Beer future much unlike what was

FORT COLLINS —  Late last year, New Belgium Brewing Co. co-founder Kim Jordan made a surprise announcement that the Fort Collins brewery would sell itself to Australian beverage company Lion Little World Beverages, a subsidiary of Japanese firm Kirin Co. Ltd.

But while the sale of the United States’ fourth-largest brewery seemed to come out of the blue for fans, the economics of the craft-beer industry has created an environment where brewing behemoths are aggressively snapping up independent craft brewers, which they could continue to do into 2020.

Slowing growth

U.S.’ craft breweries grew production by 4 percent last year, according to the trade group Brewers Association, based in Boulder. While that seems strong, it pales in comparison with the 18 percent or so production growth that craft brewers saw in 2013 and 2014.

Craft’s cut of the overall beer market has also slowed, from jumping 3.25 percent between 2013 and 2014 to adding just 0.5 percent between 2017 and 2018 to hold 13.2 percent of sales.

Brewers Association chief economist Bart Watson said the slowdown in new production seems worse than it is because the craft market became more mainstream at the turn of the last decade.

“Craft is, I won’t say ubiquitous, but it has been really successful,” he said. “Now it’s not getting that free growth from expansion and new distribution, and it’s going to have to do the harder work of growing in the same places, growing in new demographics and markets. It’s just going to be a little bit different.”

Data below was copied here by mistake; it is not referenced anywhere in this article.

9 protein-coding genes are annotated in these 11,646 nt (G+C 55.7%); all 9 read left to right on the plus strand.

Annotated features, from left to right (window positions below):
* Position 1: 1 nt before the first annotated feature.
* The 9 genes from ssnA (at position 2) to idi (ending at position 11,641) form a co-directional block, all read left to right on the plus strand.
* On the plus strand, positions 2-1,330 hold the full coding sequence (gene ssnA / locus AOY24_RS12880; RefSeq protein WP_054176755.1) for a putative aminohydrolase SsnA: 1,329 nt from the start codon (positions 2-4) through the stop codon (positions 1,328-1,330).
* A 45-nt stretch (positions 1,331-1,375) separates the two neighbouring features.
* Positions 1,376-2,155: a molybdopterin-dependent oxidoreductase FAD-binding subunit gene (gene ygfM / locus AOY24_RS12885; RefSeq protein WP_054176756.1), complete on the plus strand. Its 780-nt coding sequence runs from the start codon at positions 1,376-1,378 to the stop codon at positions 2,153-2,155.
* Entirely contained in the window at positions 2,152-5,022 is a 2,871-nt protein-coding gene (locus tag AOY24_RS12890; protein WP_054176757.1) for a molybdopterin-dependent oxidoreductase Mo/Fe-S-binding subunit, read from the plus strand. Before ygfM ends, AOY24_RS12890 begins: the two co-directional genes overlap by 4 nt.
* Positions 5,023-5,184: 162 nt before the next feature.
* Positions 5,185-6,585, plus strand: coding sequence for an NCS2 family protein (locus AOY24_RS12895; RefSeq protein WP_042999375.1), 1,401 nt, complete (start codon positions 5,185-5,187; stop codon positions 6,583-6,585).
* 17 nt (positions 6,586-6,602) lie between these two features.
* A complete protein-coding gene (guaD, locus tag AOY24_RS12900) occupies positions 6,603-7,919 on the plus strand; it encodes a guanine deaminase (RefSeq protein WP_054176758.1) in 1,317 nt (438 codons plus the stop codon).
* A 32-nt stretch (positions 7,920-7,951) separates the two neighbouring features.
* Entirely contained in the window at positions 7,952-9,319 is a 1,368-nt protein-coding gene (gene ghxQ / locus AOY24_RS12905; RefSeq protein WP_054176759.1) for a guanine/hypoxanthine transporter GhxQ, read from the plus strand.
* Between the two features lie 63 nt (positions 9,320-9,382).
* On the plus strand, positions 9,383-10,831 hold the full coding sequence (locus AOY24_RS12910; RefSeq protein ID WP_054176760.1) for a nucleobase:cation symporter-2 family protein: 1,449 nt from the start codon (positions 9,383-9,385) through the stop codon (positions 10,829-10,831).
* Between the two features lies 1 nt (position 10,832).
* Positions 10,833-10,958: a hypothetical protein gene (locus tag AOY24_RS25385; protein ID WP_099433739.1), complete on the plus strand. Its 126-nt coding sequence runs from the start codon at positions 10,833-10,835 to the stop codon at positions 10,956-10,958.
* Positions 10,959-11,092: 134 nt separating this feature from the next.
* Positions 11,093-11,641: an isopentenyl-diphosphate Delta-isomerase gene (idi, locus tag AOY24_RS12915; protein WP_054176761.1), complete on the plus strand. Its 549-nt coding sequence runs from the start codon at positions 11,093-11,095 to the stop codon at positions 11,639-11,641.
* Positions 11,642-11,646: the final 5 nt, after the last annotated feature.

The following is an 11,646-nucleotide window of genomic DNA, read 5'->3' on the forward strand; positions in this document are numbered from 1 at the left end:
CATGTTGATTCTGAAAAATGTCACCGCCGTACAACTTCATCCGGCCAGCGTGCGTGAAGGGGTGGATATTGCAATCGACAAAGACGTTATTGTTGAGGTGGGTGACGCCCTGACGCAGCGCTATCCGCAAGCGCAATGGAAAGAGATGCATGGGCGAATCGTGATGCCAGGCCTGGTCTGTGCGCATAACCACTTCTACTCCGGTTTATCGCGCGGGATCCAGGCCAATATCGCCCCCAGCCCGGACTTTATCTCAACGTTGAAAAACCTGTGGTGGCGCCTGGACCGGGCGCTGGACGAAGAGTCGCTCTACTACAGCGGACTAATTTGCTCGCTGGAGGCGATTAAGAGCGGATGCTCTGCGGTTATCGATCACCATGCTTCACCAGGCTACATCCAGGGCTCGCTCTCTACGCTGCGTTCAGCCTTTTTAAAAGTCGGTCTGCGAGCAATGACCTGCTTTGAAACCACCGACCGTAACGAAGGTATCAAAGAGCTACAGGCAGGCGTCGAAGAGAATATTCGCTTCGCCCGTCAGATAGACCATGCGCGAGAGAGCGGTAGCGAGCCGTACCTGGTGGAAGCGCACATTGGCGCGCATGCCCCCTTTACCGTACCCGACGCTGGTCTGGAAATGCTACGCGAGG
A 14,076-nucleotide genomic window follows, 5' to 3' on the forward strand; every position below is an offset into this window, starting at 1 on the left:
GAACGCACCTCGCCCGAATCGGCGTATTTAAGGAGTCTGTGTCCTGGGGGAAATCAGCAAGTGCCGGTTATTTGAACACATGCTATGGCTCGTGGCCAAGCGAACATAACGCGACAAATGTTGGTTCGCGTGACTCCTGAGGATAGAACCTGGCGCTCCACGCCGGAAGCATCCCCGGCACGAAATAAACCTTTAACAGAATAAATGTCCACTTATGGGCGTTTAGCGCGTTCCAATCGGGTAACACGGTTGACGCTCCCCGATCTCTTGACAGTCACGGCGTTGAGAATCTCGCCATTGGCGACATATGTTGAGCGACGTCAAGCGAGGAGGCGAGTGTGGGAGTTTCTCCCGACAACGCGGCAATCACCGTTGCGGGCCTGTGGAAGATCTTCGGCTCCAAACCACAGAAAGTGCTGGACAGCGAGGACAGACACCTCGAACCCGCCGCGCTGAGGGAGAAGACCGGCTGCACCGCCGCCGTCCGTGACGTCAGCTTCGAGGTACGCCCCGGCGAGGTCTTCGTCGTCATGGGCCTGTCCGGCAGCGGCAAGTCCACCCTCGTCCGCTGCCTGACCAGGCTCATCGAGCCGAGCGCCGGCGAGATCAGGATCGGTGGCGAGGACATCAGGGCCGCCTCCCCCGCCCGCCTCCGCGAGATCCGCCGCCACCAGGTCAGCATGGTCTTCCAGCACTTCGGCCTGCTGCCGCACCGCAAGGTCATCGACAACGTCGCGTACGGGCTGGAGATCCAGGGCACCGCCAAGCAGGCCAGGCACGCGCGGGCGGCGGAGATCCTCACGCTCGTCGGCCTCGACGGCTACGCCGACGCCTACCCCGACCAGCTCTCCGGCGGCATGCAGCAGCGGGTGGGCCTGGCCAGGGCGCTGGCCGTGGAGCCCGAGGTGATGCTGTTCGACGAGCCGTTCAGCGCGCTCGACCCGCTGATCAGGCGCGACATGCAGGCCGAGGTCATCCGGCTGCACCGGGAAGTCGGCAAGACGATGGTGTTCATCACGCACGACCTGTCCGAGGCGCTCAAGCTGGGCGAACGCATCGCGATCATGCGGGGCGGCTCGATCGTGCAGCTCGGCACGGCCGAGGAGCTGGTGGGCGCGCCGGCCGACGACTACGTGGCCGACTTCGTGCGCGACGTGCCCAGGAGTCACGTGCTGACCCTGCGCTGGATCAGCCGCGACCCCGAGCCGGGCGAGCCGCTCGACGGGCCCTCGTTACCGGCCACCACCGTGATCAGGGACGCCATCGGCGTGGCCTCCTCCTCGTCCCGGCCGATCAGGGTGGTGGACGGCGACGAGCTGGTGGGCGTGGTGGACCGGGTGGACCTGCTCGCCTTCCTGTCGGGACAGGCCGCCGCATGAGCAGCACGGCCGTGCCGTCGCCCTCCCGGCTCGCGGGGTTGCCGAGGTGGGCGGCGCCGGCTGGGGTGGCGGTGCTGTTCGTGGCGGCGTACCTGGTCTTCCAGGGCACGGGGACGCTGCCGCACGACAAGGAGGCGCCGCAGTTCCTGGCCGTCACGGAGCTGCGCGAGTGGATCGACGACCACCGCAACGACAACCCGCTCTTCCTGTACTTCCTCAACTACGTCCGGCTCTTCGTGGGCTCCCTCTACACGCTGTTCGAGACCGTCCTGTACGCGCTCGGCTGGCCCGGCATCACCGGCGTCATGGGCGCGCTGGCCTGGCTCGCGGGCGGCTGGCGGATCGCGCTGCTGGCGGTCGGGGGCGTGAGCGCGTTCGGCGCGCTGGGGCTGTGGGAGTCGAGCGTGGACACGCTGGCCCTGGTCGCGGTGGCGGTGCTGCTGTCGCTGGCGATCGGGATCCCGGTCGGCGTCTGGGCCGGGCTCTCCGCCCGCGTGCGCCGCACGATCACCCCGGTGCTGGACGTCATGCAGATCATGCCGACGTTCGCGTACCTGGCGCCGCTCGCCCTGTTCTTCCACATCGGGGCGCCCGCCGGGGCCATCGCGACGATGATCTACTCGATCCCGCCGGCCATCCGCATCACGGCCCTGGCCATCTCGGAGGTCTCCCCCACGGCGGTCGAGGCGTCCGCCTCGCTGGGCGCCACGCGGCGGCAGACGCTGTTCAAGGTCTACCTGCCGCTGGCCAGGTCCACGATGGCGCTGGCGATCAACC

Mid-size stressors

At the same time, there are challenges specific to New Belgium and other brewers of its size due to how the beer market has developed. It has to bear more cost in distribution, marketing and production than its smaller local taprooms do and has to compete with those small upstarts on the “newness” factor. But it doesn’t have the advantage of scale that the major domestic brewers have in producing or shipping its beer.

That challenge was brought up at BizWest’s Brewing CEO Roundtable in December. Sanitas Brewing Co. owner Michael Memsic said at the time that it’s still possible to be a successful large-scale independent craft brewery, but it requires near-perfect timing and resources in the current climate.

“You’ve got to be well-funded, you’ve got a killer team and you’re part of a community that is really thirsty for you,” he said. “It can still happen, but it’s going to be a lot harder to make that happen, harder to hit home runs in this next era than it was to hit home runs 10 years ago.”

But Jeffrey Green, owner of Very Nice Brewing Co. in Nederland, was more skeptical about how an upstart brewery can grow into a national brand without diluting its goodwill from the beer community in its backyard.

“In this time and place, I’m not saying lightning (cannot) strike… but is it scalable? Is it linear? You’re this size and you’ve still got that magic?” he asked.

Valuations

At press time, the sale price and the value of New Belgium as a company is still a matter of speculation.

In 2015, Reuters cited anonymous sources claiming that New Belgium valued itself at more than $1 billion. A Forbes report, also citing anonymous sources, pegged the deal at between $350 million to $400 million.

In an email interview, a New Belgium spokeswoman declined to disclose any information about the deal’s financials, including the value of the sale or the potential value of the company four years ago.

However, she said New Belgium realized that the craft-brewing market had reached capacity levels.

“There are over 7,500 independent breweries in the United States right now. Many will continue to thrive and succeed,” she said. “But we also believe we’ve reached a saturation point and new breweries aren’t clearly driving the incremental volume to help the entire industry grow.”